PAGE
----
17
February , 2019
Sunday

Email This Post Email This Post

Nationwide (BlackNews.com) – There is an old expression that says you can pick your friends but you can’t pick your family. It’s true; a family is something you are born into. The same is true for health issues. Many health problems are inherited from our parents or other family. Diabetes is one of those health issues that can be inherited from family but can also carry increased risk due to racial and ethnic factors.

Why diabetes is higher among minorities

At-risk minorities include American Indians (both Alaska natives and Native Americans), Hispanics, Blacks, and Asian Americans. The highest risk for diabetes occurs among American Indians, Hispanics and Blacks. Although some genetic factors play a role in the increase, environmental factors are also included.

Here are 6 reasons why minorities are hit the hardest:

1) Denial often leaves diabetes untreated until it becomes a serious health problem.

2) Minorities often are not aware that they have an increased risk of getting diabetes.

3) Many minorities live in areas where there is limited access to healthy food.


To read the full article, visit:
http://minorities.affordablehealthinsurance.org/2014/04/why-diabetes-more-serious-minorities-denial.html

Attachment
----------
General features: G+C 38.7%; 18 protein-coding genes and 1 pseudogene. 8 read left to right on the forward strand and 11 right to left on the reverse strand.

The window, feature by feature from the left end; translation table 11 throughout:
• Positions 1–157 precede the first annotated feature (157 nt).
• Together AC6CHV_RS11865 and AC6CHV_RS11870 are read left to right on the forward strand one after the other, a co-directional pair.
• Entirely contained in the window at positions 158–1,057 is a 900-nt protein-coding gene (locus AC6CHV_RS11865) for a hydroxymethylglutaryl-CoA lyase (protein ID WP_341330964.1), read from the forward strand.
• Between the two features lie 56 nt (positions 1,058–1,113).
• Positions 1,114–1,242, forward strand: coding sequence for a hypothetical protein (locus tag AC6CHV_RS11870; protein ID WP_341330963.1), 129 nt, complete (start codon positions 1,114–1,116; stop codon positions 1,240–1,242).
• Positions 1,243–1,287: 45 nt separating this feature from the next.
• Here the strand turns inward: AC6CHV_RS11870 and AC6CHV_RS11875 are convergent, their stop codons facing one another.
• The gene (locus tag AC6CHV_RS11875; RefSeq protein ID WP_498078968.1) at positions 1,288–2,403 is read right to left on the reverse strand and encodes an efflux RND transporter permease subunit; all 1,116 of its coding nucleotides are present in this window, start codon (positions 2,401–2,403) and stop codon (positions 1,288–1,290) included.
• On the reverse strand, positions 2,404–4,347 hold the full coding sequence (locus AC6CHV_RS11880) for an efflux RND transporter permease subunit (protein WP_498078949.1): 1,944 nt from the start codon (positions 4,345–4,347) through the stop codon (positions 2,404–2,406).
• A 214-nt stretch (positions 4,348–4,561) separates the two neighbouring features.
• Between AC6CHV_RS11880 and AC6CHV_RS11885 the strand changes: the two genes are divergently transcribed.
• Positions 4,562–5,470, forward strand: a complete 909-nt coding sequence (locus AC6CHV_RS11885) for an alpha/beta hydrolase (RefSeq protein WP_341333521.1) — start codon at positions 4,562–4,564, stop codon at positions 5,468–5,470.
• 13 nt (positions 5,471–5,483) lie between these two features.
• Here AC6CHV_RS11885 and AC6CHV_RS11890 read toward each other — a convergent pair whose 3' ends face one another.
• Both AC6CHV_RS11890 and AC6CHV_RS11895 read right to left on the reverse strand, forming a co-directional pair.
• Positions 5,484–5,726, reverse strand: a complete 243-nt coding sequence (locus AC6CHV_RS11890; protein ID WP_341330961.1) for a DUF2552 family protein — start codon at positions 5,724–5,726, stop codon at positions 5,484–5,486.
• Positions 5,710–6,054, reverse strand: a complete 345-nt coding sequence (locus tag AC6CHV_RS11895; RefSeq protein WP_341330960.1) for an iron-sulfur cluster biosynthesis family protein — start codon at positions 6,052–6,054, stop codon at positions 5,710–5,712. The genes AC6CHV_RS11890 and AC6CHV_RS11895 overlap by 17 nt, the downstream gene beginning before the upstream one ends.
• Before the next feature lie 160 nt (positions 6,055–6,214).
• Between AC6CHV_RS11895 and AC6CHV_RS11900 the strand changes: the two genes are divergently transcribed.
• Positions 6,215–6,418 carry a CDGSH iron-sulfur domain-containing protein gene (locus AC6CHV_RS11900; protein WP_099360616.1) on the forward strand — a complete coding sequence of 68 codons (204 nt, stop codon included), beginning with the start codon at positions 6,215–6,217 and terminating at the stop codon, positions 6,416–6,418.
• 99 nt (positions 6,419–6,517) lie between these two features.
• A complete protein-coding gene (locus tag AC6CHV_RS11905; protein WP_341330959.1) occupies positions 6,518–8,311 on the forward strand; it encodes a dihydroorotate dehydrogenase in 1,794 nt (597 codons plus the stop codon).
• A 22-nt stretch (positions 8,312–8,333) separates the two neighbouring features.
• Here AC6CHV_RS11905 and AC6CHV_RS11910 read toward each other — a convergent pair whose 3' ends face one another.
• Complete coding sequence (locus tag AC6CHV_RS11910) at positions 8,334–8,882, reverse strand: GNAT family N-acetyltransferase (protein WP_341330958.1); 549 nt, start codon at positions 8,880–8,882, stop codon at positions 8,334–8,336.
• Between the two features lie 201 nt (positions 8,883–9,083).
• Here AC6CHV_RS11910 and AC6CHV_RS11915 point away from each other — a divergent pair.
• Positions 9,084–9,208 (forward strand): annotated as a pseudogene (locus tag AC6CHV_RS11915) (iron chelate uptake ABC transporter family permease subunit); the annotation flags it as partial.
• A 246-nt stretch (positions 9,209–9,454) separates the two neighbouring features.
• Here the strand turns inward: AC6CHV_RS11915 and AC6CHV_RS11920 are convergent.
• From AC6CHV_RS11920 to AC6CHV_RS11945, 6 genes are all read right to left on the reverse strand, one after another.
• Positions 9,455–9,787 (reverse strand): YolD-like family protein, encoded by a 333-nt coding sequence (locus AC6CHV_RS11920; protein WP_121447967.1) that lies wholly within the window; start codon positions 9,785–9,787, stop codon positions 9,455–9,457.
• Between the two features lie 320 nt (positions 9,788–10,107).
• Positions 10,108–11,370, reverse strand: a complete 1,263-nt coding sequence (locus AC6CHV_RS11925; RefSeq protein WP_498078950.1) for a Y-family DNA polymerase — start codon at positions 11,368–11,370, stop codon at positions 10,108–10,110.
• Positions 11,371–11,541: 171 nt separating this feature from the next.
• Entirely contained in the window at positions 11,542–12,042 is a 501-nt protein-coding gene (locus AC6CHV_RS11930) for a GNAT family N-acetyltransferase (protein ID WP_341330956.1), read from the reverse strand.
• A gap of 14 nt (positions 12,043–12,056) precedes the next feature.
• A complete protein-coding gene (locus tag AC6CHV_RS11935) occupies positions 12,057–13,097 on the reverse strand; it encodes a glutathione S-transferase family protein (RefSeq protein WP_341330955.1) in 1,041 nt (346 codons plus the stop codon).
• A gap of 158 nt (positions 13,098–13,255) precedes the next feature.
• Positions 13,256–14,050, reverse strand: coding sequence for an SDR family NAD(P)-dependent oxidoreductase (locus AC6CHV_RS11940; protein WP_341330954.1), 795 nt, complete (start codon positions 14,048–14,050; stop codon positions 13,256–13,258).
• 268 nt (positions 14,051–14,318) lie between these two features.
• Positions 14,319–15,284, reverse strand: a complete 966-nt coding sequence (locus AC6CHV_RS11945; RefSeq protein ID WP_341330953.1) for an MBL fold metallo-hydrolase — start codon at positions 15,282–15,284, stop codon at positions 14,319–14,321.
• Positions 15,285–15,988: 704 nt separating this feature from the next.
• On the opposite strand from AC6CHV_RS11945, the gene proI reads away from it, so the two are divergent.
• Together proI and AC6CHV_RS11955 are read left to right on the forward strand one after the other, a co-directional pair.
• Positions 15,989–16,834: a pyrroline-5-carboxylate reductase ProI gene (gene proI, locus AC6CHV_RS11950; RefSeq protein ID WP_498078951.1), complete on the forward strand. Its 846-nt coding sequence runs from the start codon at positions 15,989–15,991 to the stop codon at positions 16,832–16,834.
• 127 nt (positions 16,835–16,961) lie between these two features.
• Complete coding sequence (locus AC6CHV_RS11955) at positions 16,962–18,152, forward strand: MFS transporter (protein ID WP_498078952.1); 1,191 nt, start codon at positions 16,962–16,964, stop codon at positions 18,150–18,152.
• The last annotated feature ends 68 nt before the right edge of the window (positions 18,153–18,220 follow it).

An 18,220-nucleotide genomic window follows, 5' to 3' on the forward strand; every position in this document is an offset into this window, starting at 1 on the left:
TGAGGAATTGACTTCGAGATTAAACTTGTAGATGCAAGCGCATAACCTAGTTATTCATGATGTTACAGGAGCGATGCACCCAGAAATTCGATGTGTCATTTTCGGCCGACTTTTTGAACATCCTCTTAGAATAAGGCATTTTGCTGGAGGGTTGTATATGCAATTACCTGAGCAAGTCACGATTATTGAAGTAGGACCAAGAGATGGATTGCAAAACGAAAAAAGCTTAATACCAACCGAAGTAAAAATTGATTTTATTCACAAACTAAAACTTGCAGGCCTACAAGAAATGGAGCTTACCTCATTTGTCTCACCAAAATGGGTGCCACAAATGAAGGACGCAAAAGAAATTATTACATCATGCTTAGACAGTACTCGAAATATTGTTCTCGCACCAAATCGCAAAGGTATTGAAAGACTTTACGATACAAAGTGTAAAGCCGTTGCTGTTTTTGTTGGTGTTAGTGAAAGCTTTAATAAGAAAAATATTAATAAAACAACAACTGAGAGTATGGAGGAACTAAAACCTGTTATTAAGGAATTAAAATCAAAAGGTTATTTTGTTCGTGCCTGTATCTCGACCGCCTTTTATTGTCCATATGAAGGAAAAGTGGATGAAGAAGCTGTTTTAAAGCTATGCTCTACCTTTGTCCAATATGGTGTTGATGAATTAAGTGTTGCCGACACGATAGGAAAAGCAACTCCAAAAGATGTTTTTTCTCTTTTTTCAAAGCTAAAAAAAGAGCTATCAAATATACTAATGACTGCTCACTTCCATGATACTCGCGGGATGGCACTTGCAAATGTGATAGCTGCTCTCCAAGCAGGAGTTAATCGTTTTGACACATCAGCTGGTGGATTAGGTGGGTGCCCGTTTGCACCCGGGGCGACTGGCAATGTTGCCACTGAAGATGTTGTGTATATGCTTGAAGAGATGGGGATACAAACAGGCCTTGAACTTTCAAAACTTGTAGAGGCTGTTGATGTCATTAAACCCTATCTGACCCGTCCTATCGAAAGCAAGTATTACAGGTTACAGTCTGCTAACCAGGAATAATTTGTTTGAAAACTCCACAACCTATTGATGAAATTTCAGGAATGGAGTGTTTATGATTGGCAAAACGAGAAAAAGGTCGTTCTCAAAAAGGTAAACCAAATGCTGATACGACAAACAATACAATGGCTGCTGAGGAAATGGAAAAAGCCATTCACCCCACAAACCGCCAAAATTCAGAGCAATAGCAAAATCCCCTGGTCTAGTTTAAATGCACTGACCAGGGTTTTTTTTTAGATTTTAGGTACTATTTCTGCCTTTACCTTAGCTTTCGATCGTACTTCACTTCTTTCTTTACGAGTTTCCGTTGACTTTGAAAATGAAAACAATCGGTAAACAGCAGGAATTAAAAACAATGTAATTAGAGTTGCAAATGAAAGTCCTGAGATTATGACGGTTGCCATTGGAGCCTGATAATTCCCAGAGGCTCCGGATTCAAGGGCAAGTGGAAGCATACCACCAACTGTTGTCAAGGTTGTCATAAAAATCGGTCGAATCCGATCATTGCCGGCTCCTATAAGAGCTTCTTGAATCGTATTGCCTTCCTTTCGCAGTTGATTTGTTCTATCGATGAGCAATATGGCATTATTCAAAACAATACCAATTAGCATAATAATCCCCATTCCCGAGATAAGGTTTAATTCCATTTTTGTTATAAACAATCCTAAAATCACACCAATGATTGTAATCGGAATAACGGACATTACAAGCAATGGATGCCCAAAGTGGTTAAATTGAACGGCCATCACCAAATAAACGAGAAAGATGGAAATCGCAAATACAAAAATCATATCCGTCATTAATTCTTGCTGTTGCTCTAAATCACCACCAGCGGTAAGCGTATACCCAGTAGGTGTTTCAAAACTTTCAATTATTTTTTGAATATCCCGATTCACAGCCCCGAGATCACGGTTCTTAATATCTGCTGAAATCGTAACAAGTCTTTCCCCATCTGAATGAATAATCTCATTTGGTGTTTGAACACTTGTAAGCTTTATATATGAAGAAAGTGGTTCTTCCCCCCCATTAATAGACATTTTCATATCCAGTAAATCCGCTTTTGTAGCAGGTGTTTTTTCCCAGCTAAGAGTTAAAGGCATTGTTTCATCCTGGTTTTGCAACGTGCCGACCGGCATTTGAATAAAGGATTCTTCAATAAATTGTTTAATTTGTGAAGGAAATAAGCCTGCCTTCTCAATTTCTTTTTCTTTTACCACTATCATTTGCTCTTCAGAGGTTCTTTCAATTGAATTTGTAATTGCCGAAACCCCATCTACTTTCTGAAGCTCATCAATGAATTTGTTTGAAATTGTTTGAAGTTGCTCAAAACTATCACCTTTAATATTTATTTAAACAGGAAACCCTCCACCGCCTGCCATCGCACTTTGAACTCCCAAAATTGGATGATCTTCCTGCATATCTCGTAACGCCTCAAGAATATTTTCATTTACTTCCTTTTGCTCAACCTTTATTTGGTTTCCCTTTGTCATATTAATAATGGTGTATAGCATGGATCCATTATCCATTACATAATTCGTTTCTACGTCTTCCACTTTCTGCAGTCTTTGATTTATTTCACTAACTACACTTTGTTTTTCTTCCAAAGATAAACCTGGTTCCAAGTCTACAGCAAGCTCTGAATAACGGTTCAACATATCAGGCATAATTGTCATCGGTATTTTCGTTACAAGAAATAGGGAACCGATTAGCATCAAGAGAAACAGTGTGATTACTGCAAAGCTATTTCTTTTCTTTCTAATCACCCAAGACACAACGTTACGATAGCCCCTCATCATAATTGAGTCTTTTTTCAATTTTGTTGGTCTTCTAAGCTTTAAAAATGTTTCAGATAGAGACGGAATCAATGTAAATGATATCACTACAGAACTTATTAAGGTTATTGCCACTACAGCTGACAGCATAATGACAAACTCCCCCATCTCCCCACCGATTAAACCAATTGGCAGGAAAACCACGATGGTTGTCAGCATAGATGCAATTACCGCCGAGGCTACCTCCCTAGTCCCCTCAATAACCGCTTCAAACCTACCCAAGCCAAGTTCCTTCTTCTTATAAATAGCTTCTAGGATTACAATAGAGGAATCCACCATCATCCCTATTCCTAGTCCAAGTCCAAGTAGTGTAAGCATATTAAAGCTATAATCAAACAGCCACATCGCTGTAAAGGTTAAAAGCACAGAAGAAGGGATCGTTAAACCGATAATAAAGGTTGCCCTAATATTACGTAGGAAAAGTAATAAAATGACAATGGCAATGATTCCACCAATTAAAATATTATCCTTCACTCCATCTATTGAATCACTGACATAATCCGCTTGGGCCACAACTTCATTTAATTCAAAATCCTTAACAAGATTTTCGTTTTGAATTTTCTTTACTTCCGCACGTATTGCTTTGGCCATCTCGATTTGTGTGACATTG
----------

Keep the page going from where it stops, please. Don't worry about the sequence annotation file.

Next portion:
SOURCE: Minorities.AffordableHealthInsurance.org



You can leave a response, or trackback from your own site.

Leave a Reply

You must be logged in to post a comment.

Recent Comments

Welcome to CopyLine Magazine! The first issue of CopyLine Magazine was published in November, 1990, by Editor & Publisher Juanita Bratcher. CopyLine’s main focus is on the political arena – to inform our readers and analyze many of the pressing issues of the day - controversial or otherwise. Our objectives are clear – to keep you abreast of political happenings and maneuvering in the political arena, by reporting and providing provocative commentaries on various issues. For more about CopyLine Magazine, CopyLine Blog, and CopyLine Television/Video, please visit juanitabratcher.com, copylinemagazine.com, and oneononetelevision.com. Bratcher has been a News/Reporter, Author, Publisher, and Journalist for 33 years. She is the author of six books, including “Harold: The Making of a Big City Mayor” (Harold Washington), Chicago’s first African-American mayor; and “Beyond the Boardroom: Empowering a New Generation of Leaders,” about John Herman Stroger, Jr., the first African-American elected President of the Cook County Board. Bratcher is also a Poet/Songwriter, with 17 records – produced by HillTop Records of Hollywood, California. Juanita Bratcher Publisher

Recent Posts